We never stopped talking. Seeing the children’s physical resemblances, and the shared behavioral tics, had us jabbering for days. I felt that electrical tingling just under the skin, like on a really good first date. How long, I wondered, would this feeling last?
The Story You Never Hear
Back in the mall, hours tick by, as SWAT teams maneuver and helicopters swarm overhead. We read crazy tweets on our phones: There’s one shooter—no, two. Throughout the ordeal, Emily checks in, updating me on what’s confirmed, what isn’t. Reading her texts, I’m reminded how much I’ve come to rely on her and the other moms over the years.
That’s the story you never hear about. Most news reports and movies about donor conception focus on—big surprise—the male donor (Vince Vaughn in Delivery Man, Mark Ruffalo in The Kids Are Alright). Or the kids, and the shock of finding each other (Fox’s new TV dramedy Almost Family, MTV’s Generation Cryo). Nobody talks about the moms, and our bravery. How we must learn to open up our homes, and hearts, to other mothers—strangers who are also a new kind of family.
It hasn’t been all happy selfies and late-night talks over bottles of wine. We have different parenting styles and didn’t always agree on how much to tell the kids, or what language to use (brother and sister? donor sibling? special friend?), especially given the varied ages of our brood (two to nine, at our first big reunion). There was a long stretch when I couldn’t shake the feeling that Emily, earth mother extraordinaire—seriously, she makes her own almond butter—was kind of passive aggressive and judge-y. When Gabi and I moved from New York to Florida, in part so we could be closer to Emily’s and Dana’s crews, we saw even less of them than in previous years. What the hell? I felt ignored and unwelcome.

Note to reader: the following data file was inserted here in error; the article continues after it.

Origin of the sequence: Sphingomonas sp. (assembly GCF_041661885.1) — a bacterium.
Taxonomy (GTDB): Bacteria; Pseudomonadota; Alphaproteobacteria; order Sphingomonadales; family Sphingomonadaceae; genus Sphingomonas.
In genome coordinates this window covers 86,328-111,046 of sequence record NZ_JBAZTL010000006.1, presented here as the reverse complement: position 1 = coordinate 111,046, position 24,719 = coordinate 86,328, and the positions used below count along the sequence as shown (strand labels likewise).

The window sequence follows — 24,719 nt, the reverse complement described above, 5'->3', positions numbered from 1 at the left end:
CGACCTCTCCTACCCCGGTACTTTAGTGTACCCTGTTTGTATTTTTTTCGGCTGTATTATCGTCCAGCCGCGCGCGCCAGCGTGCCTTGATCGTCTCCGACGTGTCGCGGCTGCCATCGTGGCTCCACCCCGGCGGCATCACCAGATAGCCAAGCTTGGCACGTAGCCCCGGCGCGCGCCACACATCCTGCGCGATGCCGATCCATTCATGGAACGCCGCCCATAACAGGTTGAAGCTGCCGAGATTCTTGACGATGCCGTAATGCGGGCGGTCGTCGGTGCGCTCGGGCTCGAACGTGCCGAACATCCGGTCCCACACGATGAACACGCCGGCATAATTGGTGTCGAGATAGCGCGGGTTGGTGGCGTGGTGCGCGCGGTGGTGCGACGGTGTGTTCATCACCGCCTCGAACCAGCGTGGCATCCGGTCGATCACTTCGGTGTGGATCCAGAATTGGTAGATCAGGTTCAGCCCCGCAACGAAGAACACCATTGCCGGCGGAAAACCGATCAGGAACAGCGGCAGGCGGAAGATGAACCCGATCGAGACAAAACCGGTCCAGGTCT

I soon recognized these things for what they were—typical family tiffs, rifts, and misunderstandings. Emily wasn’t passive aggressive or judgmental at all—rather, she was the kind of mom I aspired to be but fell short of, and that intimidated the hell out of me. I wanted Gabi to have this family so badly that I'd become overly sensitive to everything. And when it came to the important stuff, we were there for each other. When I faced a series of agonizing spinal surgeries, the moms chipped in to fly Gabi to spend time with her siblings. And soon after our move, when hurricanes Irma and Dorian threatened Florida, we evacuated to Emily’s home in Atlanta.
Granted, this choice may not be right for everyone. I know not all donor-related parents bond the way we have. Maybe it’s because we’re all women—having dads in the mix might’ve complicated matters. The donor sibs also bear a strong resemblance to one another, which isn’t true for all such families. I found it impossible to feel nothing for these kids who look just like mine—I felt a primal tug, and that feeling seems to have extended to their moms too. We were also each firmly committed to giving our children the gift of knowing each other. If they didn’t enjoy each other’s company—fine. The children could opt out. But at least they’d have a choice.
So far, they’ve opted in. They’re not all best friends, but they seem to enjoy a sense of solidarity. Gabi hears from her siblings regularly. Two of them attended summer camp together. “Do you really have nine brothers and sisters?” one of the other campers asked. “Yeah,” they said, and shrugged.
I have no idea what the future holds. After spending three and a half hours with my daughter on lockdown in a suburban mall, I’m not sure I want to know. The reports of an “active shooter” turned out to be a false alarm, but I left feeling shaky and yet incredibly blessed. Emily’s texts kept me informed and grounded, and the other moms’ check-ins after I got home helped soothe my frayed nerves.
I’m sure there are plenty of people out there who think we’re crazy to pursue this experiment. I like to believe the stars were aligned when each of us chose Donor 527. Biology connects the children, but fate brought us mothers together. The one thing I know for certain is that I couldn’t have hand-picked a better group to call family.
Originally Appeared on Glamour